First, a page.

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April 2007

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This article is in the news archives --- for current news go to the Third Branch News.


Legislation Update: Bills Focus on Security, Cameras and Patents

Legislation affecting the federal Judiciary was introduced in the first few months of the 110th Congress.

Court Security Bills

Identical bills to improve federal court security have been introduced in the House and Senate. The “Court Security Improvement Act of 2007,” S. 378, was introduced on January 24, 2007 by Senator Patrick Leahy (D-VT), chairman of the Senate Judiciary Committee. On the same day in the House, Representative John Conyers, Jr. (D-MI), chairman of the House Judiciary Committee, introduced an identical bill as H.R. 660.

Both bills include provisions that would create new penalties for the malicious filing of fictitious liens, and a requirement that the U.S. Marshals Service consult with the Judicial Conference on matters relating to court security.

The bills also would authorize the Judicial Conference to redact sensitive information from judges’ financial disclosure forms. “This expired redaction authority,” said Leahy in a statement, “was used in circumstances in which the release of the information could endanger the filer or the filer’s family. I hope we can reinstate and expand this much needed redaction authority.”

In a statement submitted to the Senate Judiciary Committee at its February 14, 2007 hearing on Judicial Security and Independence, Judge D. Brock Hornby (D. Me), chair of the Judicial Conference Committee on the Judicial Branch, expressed appreciation to the sponsors of the court security bill and stated that the bill would contribute significantly to the security of federal judges and their families. [See the March 2007 issue of The Third Branch.]

Although the House and Senate bills were introduced as identical legislation, the Senate Judiciary Committee later approved an amendment to S. 378, which wasintroduced by Senator John Kyl (R-AZ) and co-sponsored by Senator Dianne Feinstein (D-CA), that would transfer a judgeship from the District of Columbia Circuit to the Ninth Circuit.

Cameras in Courtrooms

Two bills have been introduced in the Senate that would allow cameras in federal courts. One bill, S. 344, introduced by Senator Arlen Specter (R- PA), would require the televising of Supreme Court proceedings “unless the Justices decide, by majority vote, that such coverage in a particular case would violate the due process rights of one or more of the parties.”

The second Senate bill, S. 352, introduced by Senator Charles E. Grassley (R-IA) is entitled the “Sunshine in the Courtroom Act”. It would allow “the photographing, electronic recording, broadcasting, or televising to the public of any court proceeding over which that judge presides,” at the discretion of the presiding judge of an appellate or district court. The bill contains provisions that would allow the obscuring of non-party witnesses, and would not allow the televising of any juror in a trial proceeding.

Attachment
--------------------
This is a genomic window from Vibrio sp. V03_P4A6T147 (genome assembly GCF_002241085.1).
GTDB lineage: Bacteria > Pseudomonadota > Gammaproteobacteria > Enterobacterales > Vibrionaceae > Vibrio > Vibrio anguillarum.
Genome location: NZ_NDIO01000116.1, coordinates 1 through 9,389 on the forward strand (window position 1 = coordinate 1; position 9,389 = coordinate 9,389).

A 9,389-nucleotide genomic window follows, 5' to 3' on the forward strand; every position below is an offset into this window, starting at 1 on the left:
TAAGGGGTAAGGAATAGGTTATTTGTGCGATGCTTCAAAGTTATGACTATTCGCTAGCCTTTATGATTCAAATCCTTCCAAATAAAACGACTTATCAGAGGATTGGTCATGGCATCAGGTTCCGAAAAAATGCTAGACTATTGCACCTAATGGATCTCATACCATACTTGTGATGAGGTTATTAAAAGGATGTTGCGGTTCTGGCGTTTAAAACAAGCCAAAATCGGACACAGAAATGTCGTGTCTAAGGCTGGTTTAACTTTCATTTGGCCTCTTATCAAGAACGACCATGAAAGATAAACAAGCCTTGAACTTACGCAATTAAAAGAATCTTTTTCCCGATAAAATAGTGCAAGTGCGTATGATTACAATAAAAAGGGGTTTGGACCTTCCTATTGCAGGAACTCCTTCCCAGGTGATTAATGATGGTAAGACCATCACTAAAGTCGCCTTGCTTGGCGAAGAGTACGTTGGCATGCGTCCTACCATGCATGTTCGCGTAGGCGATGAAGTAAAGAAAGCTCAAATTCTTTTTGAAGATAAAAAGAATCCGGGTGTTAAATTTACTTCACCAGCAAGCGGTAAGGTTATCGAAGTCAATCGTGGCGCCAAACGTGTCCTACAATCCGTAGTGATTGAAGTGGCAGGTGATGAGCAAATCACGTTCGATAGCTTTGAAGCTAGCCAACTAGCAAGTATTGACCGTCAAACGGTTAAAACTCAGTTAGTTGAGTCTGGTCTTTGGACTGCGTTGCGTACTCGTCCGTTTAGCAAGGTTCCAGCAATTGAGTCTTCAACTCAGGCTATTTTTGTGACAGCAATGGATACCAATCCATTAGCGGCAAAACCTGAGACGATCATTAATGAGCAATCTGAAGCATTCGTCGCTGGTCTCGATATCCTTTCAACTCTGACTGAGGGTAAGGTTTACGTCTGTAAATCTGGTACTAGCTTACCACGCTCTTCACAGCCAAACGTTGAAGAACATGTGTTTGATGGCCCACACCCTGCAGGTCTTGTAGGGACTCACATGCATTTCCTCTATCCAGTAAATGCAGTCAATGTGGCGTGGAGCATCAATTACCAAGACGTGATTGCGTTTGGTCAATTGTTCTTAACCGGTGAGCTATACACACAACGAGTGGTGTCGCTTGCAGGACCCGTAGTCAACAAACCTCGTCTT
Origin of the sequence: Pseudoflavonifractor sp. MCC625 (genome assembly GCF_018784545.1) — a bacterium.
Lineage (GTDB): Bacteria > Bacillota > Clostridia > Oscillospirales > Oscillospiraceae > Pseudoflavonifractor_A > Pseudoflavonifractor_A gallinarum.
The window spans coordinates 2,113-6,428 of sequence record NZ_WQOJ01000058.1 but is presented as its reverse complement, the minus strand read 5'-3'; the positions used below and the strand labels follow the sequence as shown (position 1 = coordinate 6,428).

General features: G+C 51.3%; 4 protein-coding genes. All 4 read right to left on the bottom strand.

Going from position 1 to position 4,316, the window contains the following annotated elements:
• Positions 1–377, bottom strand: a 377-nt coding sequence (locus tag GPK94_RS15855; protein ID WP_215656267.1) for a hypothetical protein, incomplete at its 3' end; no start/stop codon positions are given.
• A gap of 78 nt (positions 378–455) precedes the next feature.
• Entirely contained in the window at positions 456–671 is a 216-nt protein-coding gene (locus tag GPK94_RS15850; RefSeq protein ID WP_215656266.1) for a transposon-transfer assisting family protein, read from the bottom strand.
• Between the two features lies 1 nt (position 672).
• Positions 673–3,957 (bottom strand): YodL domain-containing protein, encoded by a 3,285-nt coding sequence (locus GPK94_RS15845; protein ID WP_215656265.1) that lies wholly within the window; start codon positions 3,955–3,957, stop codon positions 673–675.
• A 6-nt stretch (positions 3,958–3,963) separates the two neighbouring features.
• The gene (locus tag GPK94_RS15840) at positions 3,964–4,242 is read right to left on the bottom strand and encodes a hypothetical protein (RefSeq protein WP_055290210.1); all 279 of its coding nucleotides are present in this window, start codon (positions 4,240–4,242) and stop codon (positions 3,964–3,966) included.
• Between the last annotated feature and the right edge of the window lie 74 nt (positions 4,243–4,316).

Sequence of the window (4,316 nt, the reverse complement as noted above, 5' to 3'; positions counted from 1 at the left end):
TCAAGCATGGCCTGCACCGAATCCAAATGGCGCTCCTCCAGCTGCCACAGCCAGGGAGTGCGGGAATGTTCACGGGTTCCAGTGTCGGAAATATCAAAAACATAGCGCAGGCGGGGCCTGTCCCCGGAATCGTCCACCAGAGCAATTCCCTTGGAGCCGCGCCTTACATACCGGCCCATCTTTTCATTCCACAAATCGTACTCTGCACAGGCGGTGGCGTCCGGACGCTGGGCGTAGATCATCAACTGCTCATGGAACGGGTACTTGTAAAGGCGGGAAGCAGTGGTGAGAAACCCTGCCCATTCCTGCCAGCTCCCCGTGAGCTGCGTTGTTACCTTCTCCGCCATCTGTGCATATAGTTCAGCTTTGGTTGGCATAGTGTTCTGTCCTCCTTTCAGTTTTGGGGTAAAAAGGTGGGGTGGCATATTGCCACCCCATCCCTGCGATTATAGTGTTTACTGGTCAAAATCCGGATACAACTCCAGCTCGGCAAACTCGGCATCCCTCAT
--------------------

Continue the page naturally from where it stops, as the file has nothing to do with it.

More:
A House bill, identical to S. 344, also has been introduced.

Judicial Conference policy allows each court of appeals to decide whether to permit the taking of photographs and radio and television coverage; the Second and Ninth Circuits currently allow such media coverage of appellate proceedings. Conference policy, however, does not permit photograph and broadcast coverage of proceedings in the district courts, and the Conference opposes legislation allowing the use of cameras in federal trial courts. Electronic media coverage of criminal proceedings in federal courts is expressly prohibited under Federal Rule of Criminal Procedure 53.

Patent Case Assignment Pilot Program

The House passed H.R. 34 in mid-February, a bill that would establish a pilot program in at least five U.S. district courts “to encourage enhancement of expertise in patent cases among district judges.” The bill is now pending in the Senate.

Introducing the legislation, Representative Darrell E. Issa (R-CA) said that, “The core intent of this pilot is to steer patent cases to judges that have the desire and aptitude to hear patent cases, while preserving random assignment as much as possible.” The pilot program would terminate in 10 years, and periodic studies would occur to determine its success. Under the legislation, the Director of the Administrative Office would designate “not less than 5 United States district courts, in at least 3 different judicial circuits” to participate in the pilot program, choosing the courts “from among the 15 district courts in which the largest number of patent and plant variety protection cases were filed in the most recent calendar year.”

The Judicial Conference has not taken a position on the patent pilot project legislation; however, the Conference has a long-standing position favoring the random assignment of federal cases filed.

Last Congress, the House passed the same bill where it enjoyed bipartisan support and backing from many intellectual property associations. H.R. 34 is now pending in the Senate.